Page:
The holidays are upon us again, and with them brings hustle, bustle, family, friends, and food.Most would consider the food to be an integral part of the winter holidays – and it’s not just the consumption of the food, but the preparation of the food, that takes center stage. Even the most well-intentioned guest seems to have an opinion about how this or that should be made. Auntie Faye has already had one too many glasses of wine, kids are running around underfoot, and laughter abounds. This year, be sure the memories you make are happy ones and don’t include a trip to the emergency room or a visit from your local fire department. According to the National Fire Prevention Association (NFPA), in 2013, there were 1,550 fires on Thanksgiving, which is 230 percent more than the average number of fires reported each day nationally. Christmas Day came in second at 740 (up 58 percent over an ordinary day) and then Christmas Eve at 720 (up 54 percent). NFPA reports cooking fires as the No. 1 cause of home fires and home injuries on average, regardless of the day, and unattended cooking as the leading cause of kitchen fires. One basic rule for cooking safety is to not allow pan or knife handles to stick out where they can be bumped. Avoid wearing dangling jewelry, loose sleeves, and anything else that can accidentally catch on a handle and cause it to fall. If spills do occur, clean them up quickly. Also, don’t underestimate the power of steam. Even something as simple as reaching over a pot of boiling water to turn off a burner can cause a pretty serious burn. And avoid cross-contamination by remembering to use different cutting boards for meat than you do for produce, and washing your hands often. To ensure you, your family, friends, and home stay safe this holiday season, do your best to follow these guidelines:
- Stay in the kitchen while frying, grilling, or broiling. If you leave the kitchen for even a short period of time, turn off the stove.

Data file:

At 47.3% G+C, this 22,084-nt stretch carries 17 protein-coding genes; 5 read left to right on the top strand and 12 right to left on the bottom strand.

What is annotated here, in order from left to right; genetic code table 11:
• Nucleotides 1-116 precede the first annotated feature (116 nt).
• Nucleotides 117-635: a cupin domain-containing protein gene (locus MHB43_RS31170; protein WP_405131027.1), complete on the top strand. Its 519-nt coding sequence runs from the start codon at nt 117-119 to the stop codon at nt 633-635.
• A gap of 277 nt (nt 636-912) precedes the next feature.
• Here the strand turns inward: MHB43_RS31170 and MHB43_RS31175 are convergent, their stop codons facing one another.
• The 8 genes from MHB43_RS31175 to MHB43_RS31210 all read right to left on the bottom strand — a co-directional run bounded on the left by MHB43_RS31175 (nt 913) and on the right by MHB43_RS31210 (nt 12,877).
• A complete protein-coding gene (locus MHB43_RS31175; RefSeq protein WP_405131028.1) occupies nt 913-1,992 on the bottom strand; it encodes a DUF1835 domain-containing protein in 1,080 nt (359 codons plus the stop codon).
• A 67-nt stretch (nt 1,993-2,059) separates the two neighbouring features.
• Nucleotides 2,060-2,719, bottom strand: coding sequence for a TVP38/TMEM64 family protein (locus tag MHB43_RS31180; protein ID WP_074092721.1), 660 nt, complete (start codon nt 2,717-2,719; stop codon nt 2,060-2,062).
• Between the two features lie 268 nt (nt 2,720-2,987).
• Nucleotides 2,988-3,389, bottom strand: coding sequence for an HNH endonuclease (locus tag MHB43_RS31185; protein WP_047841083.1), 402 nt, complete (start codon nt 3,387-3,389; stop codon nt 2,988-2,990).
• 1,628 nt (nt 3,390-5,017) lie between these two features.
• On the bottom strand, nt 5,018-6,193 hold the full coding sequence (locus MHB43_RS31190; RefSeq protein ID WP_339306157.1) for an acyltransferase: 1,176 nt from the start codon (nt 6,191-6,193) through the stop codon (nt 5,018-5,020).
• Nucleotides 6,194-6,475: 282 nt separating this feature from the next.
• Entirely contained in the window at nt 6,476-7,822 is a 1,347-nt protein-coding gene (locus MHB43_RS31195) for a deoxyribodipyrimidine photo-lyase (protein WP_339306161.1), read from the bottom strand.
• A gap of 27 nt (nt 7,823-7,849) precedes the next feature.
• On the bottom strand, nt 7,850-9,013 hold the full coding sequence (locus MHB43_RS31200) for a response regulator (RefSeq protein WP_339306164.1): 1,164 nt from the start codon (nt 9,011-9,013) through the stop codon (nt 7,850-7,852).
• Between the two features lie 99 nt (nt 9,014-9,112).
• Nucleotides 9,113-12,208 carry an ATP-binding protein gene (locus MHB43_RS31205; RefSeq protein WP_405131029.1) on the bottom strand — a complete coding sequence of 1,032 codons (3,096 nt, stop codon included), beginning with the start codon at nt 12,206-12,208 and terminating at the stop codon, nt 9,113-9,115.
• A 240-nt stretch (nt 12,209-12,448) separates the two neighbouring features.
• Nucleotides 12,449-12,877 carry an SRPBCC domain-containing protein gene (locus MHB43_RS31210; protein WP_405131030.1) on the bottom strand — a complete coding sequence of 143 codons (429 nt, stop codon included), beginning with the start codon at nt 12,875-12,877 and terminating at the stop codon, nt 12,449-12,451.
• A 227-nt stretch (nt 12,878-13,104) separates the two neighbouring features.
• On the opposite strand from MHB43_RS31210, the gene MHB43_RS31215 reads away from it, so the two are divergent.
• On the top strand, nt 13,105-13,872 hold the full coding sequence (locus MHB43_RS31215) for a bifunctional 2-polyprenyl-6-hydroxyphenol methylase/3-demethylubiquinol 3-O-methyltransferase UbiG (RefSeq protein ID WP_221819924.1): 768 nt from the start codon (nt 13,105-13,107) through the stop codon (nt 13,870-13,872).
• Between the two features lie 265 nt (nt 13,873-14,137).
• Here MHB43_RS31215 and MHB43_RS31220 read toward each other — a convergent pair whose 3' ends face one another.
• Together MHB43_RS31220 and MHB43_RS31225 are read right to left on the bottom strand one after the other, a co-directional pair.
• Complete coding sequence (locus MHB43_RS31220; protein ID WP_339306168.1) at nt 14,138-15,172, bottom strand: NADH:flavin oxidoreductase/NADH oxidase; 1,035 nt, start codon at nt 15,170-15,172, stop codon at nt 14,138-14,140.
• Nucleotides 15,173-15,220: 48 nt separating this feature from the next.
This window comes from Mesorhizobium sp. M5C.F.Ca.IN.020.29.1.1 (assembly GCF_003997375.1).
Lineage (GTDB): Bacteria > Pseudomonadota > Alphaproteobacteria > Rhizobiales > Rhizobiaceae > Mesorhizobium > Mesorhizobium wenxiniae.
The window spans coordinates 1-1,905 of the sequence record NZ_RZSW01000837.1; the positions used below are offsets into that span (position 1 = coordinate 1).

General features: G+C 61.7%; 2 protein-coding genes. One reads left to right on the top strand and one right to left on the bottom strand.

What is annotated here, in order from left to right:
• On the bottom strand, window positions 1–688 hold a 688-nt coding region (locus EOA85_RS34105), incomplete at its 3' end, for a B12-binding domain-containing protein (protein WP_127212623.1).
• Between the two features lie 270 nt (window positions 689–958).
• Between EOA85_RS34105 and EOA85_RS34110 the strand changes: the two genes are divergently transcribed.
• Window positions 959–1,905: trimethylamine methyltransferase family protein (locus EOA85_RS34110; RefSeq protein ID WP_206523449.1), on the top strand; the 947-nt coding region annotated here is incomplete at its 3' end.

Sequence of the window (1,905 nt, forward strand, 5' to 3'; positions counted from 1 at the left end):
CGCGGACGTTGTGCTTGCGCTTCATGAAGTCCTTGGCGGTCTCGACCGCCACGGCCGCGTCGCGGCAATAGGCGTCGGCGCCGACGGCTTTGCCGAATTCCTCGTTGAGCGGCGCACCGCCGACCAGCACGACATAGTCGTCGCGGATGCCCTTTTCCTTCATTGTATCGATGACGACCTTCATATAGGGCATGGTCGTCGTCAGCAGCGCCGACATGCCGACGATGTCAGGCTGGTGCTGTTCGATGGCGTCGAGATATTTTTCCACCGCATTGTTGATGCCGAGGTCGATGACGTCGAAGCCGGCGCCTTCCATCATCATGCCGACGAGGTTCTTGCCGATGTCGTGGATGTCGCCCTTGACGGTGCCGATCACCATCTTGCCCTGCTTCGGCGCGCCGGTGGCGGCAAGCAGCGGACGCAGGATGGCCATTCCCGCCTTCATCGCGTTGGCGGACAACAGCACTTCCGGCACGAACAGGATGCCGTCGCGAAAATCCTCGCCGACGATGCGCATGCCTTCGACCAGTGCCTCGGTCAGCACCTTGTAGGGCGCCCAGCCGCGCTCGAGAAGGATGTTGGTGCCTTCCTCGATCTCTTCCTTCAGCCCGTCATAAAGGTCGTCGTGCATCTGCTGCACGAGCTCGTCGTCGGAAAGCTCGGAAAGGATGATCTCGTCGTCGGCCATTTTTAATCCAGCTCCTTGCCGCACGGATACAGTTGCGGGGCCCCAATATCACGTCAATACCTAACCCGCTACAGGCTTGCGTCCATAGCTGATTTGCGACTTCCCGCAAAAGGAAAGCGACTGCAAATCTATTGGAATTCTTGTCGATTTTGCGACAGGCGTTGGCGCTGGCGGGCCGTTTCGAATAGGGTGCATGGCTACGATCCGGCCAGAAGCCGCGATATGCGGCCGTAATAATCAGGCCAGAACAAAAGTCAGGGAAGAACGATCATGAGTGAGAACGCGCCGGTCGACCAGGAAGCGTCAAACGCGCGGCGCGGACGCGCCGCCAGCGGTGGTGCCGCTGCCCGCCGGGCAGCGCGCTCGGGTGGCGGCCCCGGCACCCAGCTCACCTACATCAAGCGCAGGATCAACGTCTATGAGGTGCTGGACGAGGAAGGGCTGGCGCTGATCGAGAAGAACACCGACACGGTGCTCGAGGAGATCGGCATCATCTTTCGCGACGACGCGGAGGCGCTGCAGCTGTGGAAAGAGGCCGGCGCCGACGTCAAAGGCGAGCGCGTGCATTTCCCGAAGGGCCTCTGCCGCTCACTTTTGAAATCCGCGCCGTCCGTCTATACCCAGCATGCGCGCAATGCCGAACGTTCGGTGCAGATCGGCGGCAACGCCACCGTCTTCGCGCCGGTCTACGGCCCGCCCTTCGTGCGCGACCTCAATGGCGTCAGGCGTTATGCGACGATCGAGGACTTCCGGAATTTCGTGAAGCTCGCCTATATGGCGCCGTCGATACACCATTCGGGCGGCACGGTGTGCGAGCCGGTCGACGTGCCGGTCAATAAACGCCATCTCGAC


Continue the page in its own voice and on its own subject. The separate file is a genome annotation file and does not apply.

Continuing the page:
- Use a timer to remind yourself that there’s something cooking.
- Keep children and animals away from the cooking area, and at least three feet from the stove.
- Keep anything that can catch fire away from any appliance that generates heat. Common examples include pot holders, oven mitts, recipe cards, wooden utensils, plastic bags, food packaging, paper towels, dish towels, and curtains.
- Prevent grease buildup by cleaning cooking surfaces regularly.
- Keep a lid nearby when you’re cooking to put out small grease fires. Smother the fire by sliding the lid over the pan and turning off the stove. Leave the pan covered until it is completely cool. If you have a fire in the oven, keep the door closed to contain the flames and promptly turn the unit off.
- Keep a fire extinguisher in the kitchen and be sure you know how to use it.
- Before heading to bed or leaving the house, always recheck that appliances are turned off.
- Have a smoke alarm installed near the kitchen, on each level, and near sleeping areas. Use the test button to check them each month and replace batteries at least once a year.
If a fire does start, get out! Close all possible doors to help contain the fire. After you leave, call 911.Take an active role in cooking safety this holiday season. If you have any questions about this topic, or if you have suffered a loss in a fire that was someone else’s fault, you can find out more by discussing it with one of the personal injury attorneys at the Johnson Law Firm. Based in Pikeville, KY, we proudly serve communities throughout the Bluegrass State. To schedule a free, confidential consultation, contact us by calling 606-437-4488 or filling out our online form.